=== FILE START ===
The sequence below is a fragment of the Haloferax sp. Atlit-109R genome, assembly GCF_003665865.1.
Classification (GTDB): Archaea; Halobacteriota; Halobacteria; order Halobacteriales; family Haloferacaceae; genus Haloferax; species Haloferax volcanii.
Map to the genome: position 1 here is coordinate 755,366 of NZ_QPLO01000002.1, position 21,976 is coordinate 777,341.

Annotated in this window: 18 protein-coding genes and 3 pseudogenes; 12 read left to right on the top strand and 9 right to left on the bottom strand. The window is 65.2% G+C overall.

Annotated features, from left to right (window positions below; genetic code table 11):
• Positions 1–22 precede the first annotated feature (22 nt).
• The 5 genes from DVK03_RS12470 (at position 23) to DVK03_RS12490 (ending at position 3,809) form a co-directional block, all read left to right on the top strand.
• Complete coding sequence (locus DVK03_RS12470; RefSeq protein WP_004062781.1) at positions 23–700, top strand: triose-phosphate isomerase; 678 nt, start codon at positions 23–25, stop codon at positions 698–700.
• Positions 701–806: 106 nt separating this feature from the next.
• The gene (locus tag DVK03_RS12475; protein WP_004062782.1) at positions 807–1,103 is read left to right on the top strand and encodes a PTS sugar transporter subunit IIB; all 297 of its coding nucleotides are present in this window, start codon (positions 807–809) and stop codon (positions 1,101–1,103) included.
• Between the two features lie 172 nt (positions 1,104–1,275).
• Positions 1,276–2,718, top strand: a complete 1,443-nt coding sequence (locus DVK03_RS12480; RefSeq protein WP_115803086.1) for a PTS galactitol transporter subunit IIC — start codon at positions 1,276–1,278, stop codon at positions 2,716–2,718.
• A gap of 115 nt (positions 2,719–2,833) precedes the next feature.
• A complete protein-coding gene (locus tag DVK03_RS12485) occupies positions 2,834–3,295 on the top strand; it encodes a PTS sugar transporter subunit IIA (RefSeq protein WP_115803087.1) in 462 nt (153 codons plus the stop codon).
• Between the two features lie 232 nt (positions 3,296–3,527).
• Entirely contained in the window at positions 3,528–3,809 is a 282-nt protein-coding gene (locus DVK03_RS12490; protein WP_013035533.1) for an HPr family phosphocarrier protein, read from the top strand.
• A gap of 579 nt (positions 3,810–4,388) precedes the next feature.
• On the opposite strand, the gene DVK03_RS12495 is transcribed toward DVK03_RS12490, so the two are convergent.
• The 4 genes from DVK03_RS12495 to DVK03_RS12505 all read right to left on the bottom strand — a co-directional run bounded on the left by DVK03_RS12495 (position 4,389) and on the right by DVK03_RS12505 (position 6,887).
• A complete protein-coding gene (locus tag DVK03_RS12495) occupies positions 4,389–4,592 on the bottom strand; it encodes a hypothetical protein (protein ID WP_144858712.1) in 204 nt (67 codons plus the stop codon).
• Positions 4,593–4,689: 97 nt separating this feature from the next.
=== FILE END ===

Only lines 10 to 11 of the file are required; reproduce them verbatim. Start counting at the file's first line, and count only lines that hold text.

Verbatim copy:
• The gene (locus tag DVK03_RS12475; protein WP_004062782.1) at positions 807–1,103 is read left to right on the top strand and encodes a PTS sugar transporter subunit IIB; all 297 of its coding nucleotides are present in this window, start codon (positions 807–809) and stop codon (positions 1,101–1,103) included.
• Between the two features lie 172 nt (positions 1,104–1,275).